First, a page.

Healing the streams of our lives

A community of humans is like any other ecosystem.

In the streams of Vashon-Maury Island, researchers often use the health of bugs to gauge the health of the overall ecosystem.

Where our waterways cannot handle the pollutant chemicals of stormwater runoff, bugs and fish are often the first to show signs of stress. And their struggles to survive are reflected in all of the birds, bears and humans that eat them.

In other words, all living things here are connected, and the illness of one harms the health of the others. And we ignore the health of any organism at our collective peril.

So it is for us. A community of humans is like any other ecosystem — when some of us are sick, the rest of us get hurt, too. And our metaphorical streams still need healing, too.

That’s why this edition of The Beachcomber features several stories about our community — including our enduring quests to deliver on the promise of freedom and justice to Americans of all races, ethnicities, religions, genders, and sexualities (a promise often made and often undelivered); our conversations about what we, as islanders, owe each other; and the moments of beauty and joy we can find when we stop to admire the world and do our part to protect it.

When we feel threatened, disrespected or ignored, that pain harms the body and soul. But those harms, like copper and arsenic in the water, flow down the stream and sicken everyone else, too.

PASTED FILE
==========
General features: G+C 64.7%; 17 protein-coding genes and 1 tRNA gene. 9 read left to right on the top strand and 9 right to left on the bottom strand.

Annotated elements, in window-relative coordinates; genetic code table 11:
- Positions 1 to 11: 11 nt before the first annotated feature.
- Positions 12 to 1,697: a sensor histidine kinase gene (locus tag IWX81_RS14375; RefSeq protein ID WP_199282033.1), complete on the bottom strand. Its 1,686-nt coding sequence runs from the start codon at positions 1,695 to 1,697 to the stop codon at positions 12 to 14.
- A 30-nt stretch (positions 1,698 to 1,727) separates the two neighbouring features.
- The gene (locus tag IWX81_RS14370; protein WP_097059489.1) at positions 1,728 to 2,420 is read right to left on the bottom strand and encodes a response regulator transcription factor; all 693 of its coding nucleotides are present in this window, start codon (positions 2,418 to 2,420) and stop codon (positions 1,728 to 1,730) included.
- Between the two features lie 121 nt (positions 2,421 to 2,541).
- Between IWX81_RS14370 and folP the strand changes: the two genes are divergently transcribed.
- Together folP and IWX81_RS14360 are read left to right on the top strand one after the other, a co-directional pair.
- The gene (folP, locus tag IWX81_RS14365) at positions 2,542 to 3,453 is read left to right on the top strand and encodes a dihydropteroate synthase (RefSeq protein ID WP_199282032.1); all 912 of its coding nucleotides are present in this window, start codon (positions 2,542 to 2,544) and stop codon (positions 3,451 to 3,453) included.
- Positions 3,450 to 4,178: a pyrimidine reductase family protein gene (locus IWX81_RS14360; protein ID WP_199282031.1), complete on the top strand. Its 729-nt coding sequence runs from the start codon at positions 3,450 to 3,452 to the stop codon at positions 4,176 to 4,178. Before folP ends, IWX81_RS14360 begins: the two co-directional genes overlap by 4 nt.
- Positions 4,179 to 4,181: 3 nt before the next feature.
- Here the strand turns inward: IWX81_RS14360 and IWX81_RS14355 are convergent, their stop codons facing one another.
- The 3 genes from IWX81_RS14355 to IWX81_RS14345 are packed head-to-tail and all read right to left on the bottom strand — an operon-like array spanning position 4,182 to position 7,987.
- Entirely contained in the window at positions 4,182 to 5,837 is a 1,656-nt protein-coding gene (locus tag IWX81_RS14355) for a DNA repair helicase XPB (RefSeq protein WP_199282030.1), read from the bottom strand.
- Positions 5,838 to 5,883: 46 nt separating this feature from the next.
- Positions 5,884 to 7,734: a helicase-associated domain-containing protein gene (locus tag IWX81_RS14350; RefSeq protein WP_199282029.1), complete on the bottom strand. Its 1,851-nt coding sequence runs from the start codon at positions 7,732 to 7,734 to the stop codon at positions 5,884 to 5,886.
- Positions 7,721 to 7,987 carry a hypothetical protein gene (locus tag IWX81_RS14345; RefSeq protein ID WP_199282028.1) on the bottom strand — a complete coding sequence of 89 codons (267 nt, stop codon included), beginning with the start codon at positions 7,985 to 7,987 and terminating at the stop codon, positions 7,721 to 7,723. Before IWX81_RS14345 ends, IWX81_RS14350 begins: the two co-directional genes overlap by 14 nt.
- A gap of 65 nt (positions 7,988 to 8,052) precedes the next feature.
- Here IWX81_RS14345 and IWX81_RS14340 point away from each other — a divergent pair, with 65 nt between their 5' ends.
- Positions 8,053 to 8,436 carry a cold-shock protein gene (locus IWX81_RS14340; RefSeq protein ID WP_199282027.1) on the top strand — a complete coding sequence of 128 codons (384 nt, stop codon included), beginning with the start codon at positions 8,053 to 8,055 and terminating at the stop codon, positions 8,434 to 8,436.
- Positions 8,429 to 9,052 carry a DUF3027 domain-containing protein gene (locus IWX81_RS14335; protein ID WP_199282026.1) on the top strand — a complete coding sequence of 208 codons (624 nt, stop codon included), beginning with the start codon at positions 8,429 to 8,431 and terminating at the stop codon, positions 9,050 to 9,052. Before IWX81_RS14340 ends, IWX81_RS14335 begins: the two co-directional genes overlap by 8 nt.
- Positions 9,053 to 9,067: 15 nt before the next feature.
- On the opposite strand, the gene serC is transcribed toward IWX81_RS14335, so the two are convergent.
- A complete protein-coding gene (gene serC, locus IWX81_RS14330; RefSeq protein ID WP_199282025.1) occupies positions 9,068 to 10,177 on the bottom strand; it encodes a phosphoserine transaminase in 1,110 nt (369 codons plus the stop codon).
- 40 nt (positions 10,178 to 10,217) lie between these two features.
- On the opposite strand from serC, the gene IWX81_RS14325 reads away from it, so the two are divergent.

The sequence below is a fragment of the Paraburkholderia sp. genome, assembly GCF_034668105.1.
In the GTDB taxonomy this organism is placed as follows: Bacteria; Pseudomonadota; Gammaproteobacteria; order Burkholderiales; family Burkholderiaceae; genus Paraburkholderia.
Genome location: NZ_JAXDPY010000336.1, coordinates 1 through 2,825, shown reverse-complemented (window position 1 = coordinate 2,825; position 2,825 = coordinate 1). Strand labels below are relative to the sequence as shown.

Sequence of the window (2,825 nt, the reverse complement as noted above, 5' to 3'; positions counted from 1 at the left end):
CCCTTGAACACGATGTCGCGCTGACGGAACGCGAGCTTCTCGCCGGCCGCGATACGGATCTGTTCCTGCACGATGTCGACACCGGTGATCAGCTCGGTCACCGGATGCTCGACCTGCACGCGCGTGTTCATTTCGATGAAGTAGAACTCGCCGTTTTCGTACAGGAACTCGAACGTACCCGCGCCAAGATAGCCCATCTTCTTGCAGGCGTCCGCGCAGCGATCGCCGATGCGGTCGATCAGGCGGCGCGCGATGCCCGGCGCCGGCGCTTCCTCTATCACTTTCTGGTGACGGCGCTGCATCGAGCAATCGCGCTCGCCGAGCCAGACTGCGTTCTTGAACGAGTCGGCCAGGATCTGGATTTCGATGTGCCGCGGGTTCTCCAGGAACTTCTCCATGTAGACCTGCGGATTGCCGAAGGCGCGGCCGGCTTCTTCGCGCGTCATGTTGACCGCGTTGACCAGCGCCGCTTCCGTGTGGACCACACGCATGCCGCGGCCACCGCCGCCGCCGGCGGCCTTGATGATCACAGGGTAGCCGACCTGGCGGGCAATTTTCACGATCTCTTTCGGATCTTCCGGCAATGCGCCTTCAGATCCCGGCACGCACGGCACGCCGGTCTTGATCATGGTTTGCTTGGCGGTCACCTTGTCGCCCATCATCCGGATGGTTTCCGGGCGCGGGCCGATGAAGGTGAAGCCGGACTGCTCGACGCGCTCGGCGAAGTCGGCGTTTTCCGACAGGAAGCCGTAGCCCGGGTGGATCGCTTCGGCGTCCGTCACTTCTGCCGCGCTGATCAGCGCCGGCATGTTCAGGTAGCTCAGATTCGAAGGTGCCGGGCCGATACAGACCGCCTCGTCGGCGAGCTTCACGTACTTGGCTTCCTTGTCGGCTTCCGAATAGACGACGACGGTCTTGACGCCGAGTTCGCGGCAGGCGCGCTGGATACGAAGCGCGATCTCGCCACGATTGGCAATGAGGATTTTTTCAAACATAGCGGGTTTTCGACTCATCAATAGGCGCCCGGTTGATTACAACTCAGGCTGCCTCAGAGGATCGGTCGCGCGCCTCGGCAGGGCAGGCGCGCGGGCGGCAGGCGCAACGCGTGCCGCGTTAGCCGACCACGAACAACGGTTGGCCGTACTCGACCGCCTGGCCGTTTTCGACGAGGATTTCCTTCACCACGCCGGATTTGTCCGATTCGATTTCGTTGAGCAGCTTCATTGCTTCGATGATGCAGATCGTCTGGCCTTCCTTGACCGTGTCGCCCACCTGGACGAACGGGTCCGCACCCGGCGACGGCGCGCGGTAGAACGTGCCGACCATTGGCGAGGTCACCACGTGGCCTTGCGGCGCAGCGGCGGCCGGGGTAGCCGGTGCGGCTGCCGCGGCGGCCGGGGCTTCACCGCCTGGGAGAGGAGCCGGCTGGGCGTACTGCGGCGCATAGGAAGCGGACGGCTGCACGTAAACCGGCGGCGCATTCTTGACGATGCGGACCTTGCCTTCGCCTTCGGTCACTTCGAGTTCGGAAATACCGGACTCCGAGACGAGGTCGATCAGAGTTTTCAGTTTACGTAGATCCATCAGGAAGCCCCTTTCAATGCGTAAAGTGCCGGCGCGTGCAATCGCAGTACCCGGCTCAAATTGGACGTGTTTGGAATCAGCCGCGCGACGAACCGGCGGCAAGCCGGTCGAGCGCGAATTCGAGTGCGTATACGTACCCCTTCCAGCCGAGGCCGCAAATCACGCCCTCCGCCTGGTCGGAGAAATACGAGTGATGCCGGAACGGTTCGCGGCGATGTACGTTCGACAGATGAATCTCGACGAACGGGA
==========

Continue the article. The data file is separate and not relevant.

In the end, if we don’t take action, even the humans pouring those toxins into the water are poisoned, too. No one is safe from the ills of prejudice and inequality.

What do we do? Like the Vashon Nature Center, we study the reasons our streams — both literal and figurative — are improving or worsening. And we act on those findings.

So we thank Vashon’s Juneteenth Commission and the island’s LGBTQ+ activists for working to heal our streams of social life. In light of Pride Month — which we celebrate in a special section in this week’s paper — we call on all islanders to think about how they can apply their skills and passions to healing those streams, both on Vashon and across the world.

We dare to dream that pristine streams will one day bring great salmon runs back to the island and Puget Sound as a whole, heralding a comeback story for our Southern Resident Orcas. And we dare to dream that our human streams will overflow with love and mutual understanding, too.